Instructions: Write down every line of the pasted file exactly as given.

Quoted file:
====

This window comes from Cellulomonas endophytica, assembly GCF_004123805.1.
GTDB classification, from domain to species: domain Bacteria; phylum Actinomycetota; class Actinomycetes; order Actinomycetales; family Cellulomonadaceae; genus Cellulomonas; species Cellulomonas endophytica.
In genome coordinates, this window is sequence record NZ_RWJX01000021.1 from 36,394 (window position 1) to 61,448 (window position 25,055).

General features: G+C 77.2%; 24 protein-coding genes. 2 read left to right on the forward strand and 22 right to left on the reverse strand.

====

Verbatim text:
This window comes from Cellulomonas endophytica, assembly GCF_004123805.1.
GTDB classification, from domain to species: domain Bacteria; phylum Actinomycetota; class Actinomycetes; order Actinomycetales; family Cellulomonadaceae; genus Cellulomonas; species Cellulomonas endophytica.
In genome coordinates, this window is sequence record NZ_RWJX01000021.1 from 36,394 (window position 1) to 61,448 (window position 25,055).

General features: G+C 77.2%; 24 protein-coding genes. 2 read left to right on the forward strand and 22 right to left on the reverse strand.